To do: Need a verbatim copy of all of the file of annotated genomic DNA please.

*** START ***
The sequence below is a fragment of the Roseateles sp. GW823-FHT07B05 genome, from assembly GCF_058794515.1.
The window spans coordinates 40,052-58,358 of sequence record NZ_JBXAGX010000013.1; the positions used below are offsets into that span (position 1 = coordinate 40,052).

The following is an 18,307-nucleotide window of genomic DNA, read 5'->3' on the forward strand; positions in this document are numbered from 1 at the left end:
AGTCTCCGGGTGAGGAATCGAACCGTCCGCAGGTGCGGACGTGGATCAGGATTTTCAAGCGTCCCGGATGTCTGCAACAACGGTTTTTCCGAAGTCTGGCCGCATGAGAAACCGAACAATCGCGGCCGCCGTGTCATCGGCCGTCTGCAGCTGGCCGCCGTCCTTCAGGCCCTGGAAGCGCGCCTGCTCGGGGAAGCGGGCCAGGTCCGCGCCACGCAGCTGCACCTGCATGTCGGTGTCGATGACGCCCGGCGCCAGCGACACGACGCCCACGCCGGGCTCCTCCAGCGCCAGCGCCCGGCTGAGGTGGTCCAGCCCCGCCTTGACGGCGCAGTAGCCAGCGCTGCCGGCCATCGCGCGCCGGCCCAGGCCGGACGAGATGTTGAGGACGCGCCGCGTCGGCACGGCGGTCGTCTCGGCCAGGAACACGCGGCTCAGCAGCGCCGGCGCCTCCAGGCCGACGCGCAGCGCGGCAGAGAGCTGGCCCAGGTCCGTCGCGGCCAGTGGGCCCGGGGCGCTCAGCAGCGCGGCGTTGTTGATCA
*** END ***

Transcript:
The sequence below is a fragment of the Roseateles sp. GW823-FHT07B05 genome, from assembly GCF_058794515.1.
The window spans coordinates 40,052-58,358 of sequence record NZ_JBXAGX010000013.1; the positions used below are offsets into that span (position 1 = coordinate 40,052).

The following is an 18,307-nucleotide window of genomic DNA, read 5'->3' on the forward strand; positions in this document are numbered from 1 at the left end:
AGTCTCCGGGTGAGGAATCGAACCGTCCGCAGGTGCGGACGTGGATCAGGATTTTCAAGCGTCCCGGATGTCTGCAACAACGGTTTTTCCGAAGTCTGGCCGCATGAGAAACCGAACAATCGCGGCCGCCGTGTCATCGGCCGTCTGCAGCTGGCCGCCGTCCTTCAGGCCCTGGAAGCGCGCCTGCTCGGGGAAGCGGGCCAGGTCCGCGCCACGCAGCTGCACCTGCATGTCGGTGTCGATGACGCCCGGCGCCAGCGACACGACGCCCACGCCGGGCTCCTCCAGCGCCAGCGCCCGGCTGAGGTGGTCCAGCCCCGCCTTGACGGCGCAGTAGCCAGCGCTGCCGGCCATCGCGCGCCGGCCCAGGCCGGACGAGATGTTGAGGACGCGCCGCGTCGGCACGGCGGTCGTCTCGGCCAGGAACACGCGGCTCAGCAGCGCCGGCGCCTCCAGGCCGACGCGCAGCGCGGCAGAGAGCTGGCCCAGGTCCGTCGCGGCCAGTGGGCCCGGGGCGCTCAGCAGCGCGGCGTTGTTGATCA